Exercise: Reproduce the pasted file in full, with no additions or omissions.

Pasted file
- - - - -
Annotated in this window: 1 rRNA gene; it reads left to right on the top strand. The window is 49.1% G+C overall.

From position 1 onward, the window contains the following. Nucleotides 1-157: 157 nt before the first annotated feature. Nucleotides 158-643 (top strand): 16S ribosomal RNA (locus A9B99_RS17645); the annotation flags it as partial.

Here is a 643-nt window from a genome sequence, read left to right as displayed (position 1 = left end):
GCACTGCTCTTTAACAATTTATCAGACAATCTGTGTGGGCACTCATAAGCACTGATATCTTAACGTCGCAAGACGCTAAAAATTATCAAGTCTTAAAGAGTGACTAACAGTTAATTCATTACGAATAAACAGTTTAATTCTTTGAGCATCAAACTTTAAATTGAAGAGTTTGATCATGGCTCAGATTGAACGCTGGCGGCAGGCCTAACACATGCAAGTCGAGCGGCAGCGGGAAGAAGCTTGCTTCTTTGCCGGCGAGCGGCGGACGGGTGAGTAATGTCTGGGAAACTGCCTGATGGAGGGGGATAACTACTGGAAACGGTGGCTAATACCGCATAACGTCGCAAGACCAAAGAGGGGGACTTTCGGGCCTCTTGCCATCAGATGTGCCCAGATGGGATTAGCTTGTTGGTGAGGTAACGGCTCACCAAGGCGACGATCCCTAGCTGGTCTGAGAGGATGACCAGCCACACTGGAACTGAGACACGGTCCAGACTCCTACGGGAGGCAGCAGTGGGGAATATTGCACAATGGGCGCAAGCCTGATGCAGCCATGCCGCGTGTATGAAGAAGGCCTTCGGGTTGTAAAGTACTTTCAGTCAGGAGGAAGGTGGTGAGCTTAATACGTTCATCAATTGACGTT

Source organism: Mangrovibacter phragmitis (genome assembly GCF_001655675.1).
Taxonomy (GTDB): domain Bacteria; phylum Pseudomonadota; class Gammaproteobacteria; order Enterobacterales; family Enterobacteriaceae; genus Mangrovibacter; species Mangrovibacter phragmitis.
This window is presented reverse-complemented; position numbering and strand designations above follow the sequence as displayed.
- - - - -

Annotated in this window: 1 rRNA gene; it reads left to right on the top strand. The window is 49.1% G+C overall.

From position 1 onward, the window contains the following. Nucleotides 1-157: 157 nt before the first annotated feature. Nucleotides 158-643 (top strand): 16S ribosomal RNA (locus A9B99_RS17645); the annotation flags it as partial.

Here is a 643-nt window from a genome sequence, read left to right as displayed (position 1 = left end):
GCACTGCTCTTTAACAATTTATCAGACAATCTGTGTGGGCACTCATAAGCACTGATATCTTAACGTCGCAAGACGCTAAAAATTATCAAGTCTTAAAGAGTGACTAACAGTTAATTCATTACGAATAAACAGTTTAATTCTTTGAGCATCAAACTTTAAATTGAAGAGTTTGATCATGGCTCAGATTGAACGCTGGCGGCAGGCCTAACACATGCAAGTCGAGCGGCAGCGGGAAGAAGCTTGCTTCTTTGCCGGCGAGCGGCGGACGGGTGAGTAATGTCTGGGAAACTGCCTGATGGAGGGGGATAACTACTGGAAACGGTGGCTAATACCGCATAACGTCGCAAGACCAAAGAGGGGGACTTTCGGGCCTCTTGCCATCAGATGTGCCCAGATGGGATTAGCTTGTTGGTGAGGTAACGGCTCACCAAGGCGACGATCCCTAGCTGGTCTGAGAGGATGACCAGCCACACTGGAACTGAGACACGGTCCAGACTCCTACGGGAGGCAGCAGTGGGGAATATTGCACAATGGGCGCAAGCCTGATGCAGCCATGCCGCGTGTATGAAGAAGGCCTTCGGGTTGTAAAGTACTTTCAGTCAGGAGGAAGGTGGTGAGCTTAATACGTTCATCAATTGACGTT

Source organism: Mangrovibacter phragmitis (genome assembly GCF_001655675.1).
Taxonomy (GTDB): domain Bacteria; phylum Pseudomonadota; class Gammaproteobacteria; order Enterobacterales; family Enterobacteriaceae; genus Mangrovibacter; species Mangrovibacter phragmitis.
This window is presented reverse-complemented; position numbering and strand designations above follow the sequence as displayed.